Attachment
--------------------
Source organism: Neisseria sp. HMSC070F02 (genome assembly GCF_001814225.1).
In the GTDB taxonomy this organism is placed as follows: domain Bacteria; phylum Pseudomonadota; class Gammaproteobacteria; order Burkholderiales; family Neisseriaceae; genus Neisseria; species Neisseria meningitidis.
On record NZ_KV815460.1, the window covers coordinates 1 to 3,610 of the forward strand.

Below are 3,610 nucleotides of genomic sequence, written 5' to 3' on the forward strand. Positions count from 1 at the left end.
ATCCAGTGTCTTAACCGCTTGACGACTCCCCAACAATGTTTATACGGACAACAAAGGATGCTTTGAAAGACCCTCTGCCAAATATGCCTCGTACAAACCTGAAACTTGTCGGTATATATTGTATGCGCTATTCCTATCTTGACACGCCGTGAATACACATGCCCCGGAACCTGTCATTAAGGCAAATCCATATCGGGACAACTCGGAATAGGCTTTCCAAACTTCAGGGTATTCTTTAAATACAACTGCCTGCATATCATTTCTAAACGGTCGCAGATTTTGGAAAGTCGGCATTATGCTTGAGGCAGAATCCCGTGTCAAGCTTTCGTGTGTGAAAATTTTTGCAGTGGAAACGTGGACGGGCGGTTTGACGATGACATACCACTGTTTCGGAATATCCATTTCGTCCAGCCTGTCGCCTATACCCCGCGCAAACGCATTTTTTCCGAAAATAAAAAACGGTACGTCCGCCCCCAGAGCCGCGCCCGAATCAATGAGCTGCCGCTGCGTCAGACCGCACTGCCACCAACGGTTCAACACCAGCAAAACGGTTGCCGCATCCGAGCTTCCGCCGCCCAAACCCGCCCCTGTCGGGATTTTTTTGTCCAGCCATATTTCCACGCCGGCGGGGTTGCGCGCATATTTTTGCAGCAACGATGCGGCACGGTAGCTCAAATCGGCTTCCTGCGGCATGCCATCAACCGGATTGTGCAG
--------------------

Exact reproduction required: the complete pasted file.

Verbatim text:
Source organism: Neisseria sp. HMSC070F02 (genome assembly GCF_001814225.1).
In the GTDB taxonomy this organism is placed as follows: domain Bacteria; phylum Pseudomonadota; class Gammaproteobacteria; order Burkholderiales; family Neisseriaceae; genus Neisseria; species Neisseria meningitidis.
On record NZ_KV815460.1, the window covers coordinates 1 to 3,610 of the forward strand.

Below are 3,610 nucleotides of genomic sequence, written 5' to 3' on the forward strand. Positions count from 1 at the left end.
ATCCAGTGTCTTAACCGCTTGACGACTCCCCAACAATGTTTATACGGACAACAAAGGATGCTTTGAAAGACCCTCTGCCAAATATGCCTCGTACAAACCTGAAACTTGTCGGTATATATTGTATGCGCTATTCCTATCTTGACACGCCGTGAATACACATGCCCCGGAACCTGTCATTAAGGCAAATCCATATCGGGACAACTCGGAATAGGCTTTCCAAACTTCAGGGTATTCTTTAAATACAACTGCCTGCATATCATTTCTAAACGGTCGCAGATTTTGGAAAGTCGGCATTATGCTTGAGGCAGAATCCCGTGTCAAGCTTTCGTGTGTGAAAATTTTTGCAGTGGAAACGTGGACGGGCGGTTTGACGATGACATACCACTGTTTCGGAATATCCATTTCGTCCAGCCTGTCGCCTATACCCCGCGCAAACGCATTTTTTCCGAAAATAAAAAACGGTACGTCCGCCCCCAGAGCCGCGCCCGAATCAATGAGCTGCCGCTGCGTCAGACCGCACTGCCACCAACGGTTCAACACCAGCAAAACGGTTGCCGCATCCGAGCTTCCGCCGCCCAAACCCGCCCCTGTCGGGATTTTTTTGTCCAGCCATATTTCCACGCCGGCGGGGTTGCGCGCATATTTTTGCAGCAACGATGCGGCACGGTAGCTCAAATCGGCTTCCTGCGGCATGCCATCAACCGGATTGTGCAG